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The One That Got Away

by Michael Jacobs
October 2017 Michael  Jacobs

Mediation is great teacher. Mostly I learn how easy it is for me to still miss things, to do less than sterling work. Instant feedback and a continual shove towards humility. Sometimes it’s hard for me to believe that I’ve been fishing in this same pond for twenty-three years.

Let me give you an example of my incompetence. I recently did a family case where mum declared that the appropriate amount of contact between dad and their two year old daughter was every other month. She delivered this figure with utter certainty and a complete lack of doubt. It wasn’t her opinion, it was simply the right thing to do.   

Now I have no idea why mum thought once every two months was appropriate. I turned and looked at dad, expecting him to charge up the hill towards the high moral ground and tell her that she was being ridiculous. Instead, when I looked, he was delightedly nodding his head. He was thrilled to be having some contact, any contact. He’d waited almost a year to get even this much. He wasn’t going to shoot himself in the foot by arguing.

Now, I can easily use dad’s acceptance as an excuse for me holding my tongue. And without doubt, it would definitely be an excuse. And in doing so, I would be abdicating my responsibility as a mediator.

For me, mediation is about helping people make informed choices. To make proposals that make sense to them. Sometimes, having spent a session going round and round in ever decreasing circles, the proposal that makes the most sense is to use something other than mediation to sort out their issues. In my book this still counts as an informed choice.

Unfortunately, in this particular instance, I had absolutely no idea of where the notion of two months came from or why it made sense. To mum. Or to dad.

And instead of flagging up my confusion, rather than insist on the principle of ‘informed choice’, I let the proposal, like some elusive fish, slip away into the shadows. And I knew at the time that I had made a mistake. The little voice in my head starting prattling and I couldn’t turn it off. It had noticed. It wasn’t pleased. And I wasn’t going to be let off the hook.

In my more pitiful moments I’d like to have blamed the clients. Mum was clearly a control freak and was giving with one hand and taking with the other. Dad was a coward and a wimp, who wouldn’t stand up against his ex-partner, even for the sake of his daughter.

And these statements, whether they contain a grain of truth or not, are actually irrelevant. It isn’t the client’s job to insist on ‘informed choice’. They mostly come into the room with choices based on unspoken fears, ill-defined needs and less than completely secret agendas. It’s my job to coax informed out into the open.

So why did I hold back? Why did I stop fishing for informed?

I think there were a number of reasons I kept my mouth shut. None of them particularly good, many of them serving only as post-event justifications. There may be others, but these are the ones that rose to the surface first:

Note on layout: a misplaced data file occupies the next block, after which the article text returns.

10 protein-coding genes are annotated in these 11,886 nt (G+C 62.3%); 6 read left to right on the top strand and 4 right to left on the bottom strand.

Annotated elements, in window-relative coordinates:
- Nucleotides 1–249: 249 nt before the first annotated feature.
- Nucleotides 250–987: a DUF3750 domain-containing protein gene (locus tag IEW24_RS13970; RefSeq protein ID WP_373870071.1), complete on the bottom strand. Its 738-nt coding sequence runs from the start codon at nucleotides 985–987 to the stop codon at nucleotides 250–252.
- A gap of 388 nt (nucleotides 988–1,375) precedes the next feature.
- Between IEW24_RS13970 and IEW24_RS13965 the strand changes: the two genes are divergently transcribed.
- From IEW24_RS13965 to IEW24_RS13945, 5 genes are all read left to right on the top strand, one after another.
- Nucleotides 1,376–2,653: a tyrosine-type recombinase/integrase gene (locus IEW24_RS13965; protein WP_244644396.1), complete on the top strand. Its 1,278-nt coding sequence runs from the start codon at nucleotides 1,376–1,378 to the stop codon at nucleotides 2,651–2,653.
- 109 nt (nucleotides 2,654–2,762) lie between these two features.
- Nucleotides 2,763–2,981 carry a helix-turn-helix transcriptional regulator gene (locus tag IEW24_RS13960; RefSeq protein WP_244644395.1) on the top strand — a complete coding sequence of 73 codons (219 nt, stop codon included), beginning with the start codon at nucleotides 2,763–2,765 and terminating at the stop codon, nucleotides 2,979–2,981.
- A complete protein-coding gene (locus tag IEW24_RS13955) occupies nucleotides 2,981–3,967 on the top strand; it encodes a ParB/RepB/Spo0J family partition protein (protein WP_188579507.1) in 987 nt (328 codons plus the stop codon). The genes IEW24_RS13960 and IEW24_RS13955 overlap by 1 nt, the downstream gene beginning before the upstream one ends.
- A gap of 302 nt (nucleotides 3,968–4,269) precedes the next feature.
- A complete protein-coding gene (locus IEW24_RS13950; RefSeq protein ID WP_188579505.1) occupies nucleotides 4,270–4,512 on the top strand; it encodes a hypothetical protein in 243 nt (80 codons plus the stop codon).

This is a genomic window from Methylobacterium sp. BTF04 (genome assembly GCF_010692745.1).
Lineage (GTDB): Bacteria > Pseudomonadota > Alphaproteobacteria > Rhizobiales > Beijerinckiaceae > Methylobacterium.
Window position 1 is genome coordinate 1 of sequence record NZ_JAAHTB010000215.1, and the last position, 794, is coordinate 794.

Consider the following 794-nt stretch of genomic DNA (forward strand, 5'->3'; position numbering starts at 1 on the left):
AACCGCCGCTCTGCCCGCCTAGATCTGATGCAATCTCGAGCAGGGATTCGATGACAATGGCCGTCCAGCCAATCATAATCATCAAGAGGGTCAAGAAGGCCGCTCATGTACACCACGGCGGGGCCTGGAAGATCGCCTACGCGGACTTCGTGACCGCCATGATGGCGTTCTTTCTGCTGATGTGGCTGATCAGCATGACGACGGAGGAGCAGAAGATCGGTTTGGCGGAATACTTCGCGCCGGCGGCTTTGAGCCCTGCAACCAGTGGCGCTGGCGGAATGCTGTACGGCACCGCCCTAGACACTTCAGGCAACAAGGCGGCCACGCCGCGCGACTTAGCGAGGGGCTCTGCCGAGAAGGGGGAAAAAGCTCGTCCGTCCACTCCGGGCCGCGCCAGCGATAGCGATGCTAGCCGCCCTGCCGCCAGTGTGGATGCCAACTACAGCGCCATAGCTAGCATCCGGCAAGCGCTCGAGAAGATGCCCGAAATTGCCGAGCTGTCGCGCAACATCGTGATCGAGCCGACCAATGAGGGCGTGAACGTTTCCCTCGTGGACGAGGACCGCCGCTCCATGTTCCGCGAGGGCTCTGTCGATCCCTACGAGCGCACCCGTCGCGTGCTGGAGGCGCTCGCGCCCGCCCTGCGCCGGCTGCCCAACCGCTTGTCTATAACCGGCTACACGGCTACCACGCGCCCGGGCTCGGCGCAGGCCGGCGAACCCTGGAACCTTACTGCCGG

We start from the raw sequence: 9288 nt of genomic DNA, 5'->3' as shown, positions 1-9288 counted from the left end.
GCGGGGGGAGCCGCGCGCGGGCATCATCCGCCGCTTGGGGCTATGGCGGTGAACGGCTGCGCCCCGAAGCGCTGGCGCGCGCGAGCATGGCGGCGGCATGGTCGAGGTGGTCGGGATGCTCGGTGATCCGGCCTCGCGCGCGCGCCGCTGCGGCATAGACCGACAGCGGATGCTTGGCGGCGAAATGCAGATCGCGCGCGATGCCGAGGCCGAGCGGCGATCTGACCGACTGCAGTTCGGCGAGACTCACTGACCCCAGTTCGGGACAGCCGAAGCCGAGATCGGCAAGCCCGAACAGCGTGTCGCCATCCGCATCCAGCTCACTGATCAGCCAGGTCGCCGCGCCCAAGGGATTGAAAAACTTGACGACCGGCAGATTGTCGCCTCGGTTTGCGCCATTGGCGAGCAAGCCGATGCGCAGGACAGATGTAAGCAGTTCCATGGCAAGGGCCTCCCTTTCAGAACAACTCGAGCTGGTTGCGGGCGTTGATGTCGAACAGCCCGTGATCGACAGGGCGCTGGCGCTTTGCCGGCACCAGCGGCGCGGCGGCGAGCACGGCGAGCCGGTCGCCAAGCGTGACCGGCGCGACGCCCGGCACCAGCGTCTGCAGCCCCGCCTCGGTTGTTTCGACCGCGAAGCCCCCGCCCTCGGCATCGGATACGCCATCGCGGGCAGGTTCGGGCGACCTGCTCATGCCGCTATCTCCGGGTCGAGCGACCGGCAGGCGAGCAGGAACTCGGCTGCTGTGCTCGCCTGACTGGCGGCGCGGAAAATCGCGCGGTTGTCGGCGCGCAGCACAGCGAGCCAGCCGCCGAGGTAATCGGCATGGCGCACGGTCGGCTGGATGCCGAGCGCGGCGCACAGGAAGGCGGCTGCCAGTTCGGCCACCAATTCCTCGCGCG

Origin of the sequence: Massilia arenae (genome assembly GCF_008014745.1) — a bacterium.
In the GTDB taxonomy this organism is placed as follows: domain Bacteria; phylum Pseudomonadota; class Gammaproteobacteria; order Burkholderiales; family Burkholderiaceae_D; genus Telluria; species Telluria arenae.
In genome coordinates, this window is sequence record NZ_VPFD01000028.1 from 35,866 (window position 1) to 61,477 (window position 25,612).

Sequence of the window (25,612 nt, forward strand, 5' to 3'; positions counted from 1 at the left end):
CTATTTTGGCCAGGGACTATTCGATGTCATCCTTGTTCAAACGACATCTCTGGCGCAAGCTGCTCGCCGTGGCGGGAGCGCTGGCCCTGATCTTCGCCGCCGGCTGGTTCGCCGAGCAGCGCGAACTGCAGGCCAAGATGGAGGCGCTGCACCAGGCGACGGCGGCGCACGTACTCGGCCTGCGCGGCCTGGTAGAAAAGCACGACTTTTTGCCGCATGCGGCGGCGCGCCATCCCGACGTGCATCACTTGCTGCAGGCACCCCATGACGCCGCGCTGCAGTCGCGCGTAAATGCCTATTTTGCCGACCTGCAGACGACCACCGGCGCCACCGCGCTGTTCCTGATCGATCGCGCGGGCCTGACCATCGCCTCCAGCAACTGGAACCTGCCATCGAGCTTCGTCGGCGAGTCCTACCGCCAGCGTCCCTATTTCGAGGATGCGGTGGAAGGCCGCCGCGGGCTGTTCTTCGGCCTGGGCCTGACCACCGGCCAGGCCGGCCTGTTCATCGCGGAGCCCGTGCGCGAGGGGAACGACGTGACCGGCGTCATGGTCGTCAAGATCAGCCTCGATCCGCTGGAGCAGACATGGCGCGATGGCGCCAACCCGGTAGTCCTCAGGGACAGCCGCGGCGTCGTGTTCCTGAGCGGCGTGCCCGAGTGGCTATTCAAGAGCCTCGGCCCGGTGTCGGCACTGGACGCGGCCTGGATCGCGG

1.       She seemed very certain

2.       He didn’t object

3.       I was worried that I’d  intervened a couple of times already and if I did it again I would lose rapport – especially with her

4.       If I said anything, he’d panic and say two months was fine – and then I’d lose rapport with him

5.       They hadn’t paused and other important issues were now swimming into view

6.       She seemed fairly sane, so I was sure that she’d eventually say why two months made sense to her. She never did.

7.       I was grateful that she was offering anything

8.       Maybe two months really was OK

9.       I stopped being curious. So instead of inquiring about her proposal, I wanted to make one of my own – and this would have left me high and dry.

None of these are particular good reasons, at least not in the sense of assuaging my guilt for staying silent. They may explain, but they certainly don’t exonerate.

So what did I learn from this experience? Mostly that mediation is a cruel mistress. You can love the work, bring your best to the endeavour – and she will still castigate you for the things you didn’t quite manage to pull off perfectly.

Does this mean that I will stop loving what I do? Nope. At least not yet.

Does it mean that I should focus only on what I missed? That would be partial and self-centred.

In this particular case, both mum and dad left the session feeling they had taken a real step forward. Beating myself up would only devalue the progress they had made. It would also make it less likely for me to go back into the water next time round.

In thinking about my practice, I figure I probably miss about 20% of stuff that I ought to catch. Sometimes it gets away from me because I’m not paying close enough attention, sometimes because I’m tired, and sometimes because I lack the skill or courage to say what might be said. I have no idea whether 20% is an accurate figure, but it feels about right. At least in terms of what I can bear to admit and still keep going.

And that’s the real point. I do think it is my responsibility to catch the stuff as it drifts past during a session. And like many a fisherman, I sometimes focus more on the one that got away rather than the ones that I managed to catch.

Which helps explain why I keep getting back into the damn boat.

Biography


Michael Jacobs has been mediating for the past 23 years across a range of disputes, including family, community, workplace and civil/commercial. He appreciates the fact that even after all this time, he is still quite capable of making mistakes and getting things wrong – it means that he has more to learn.  



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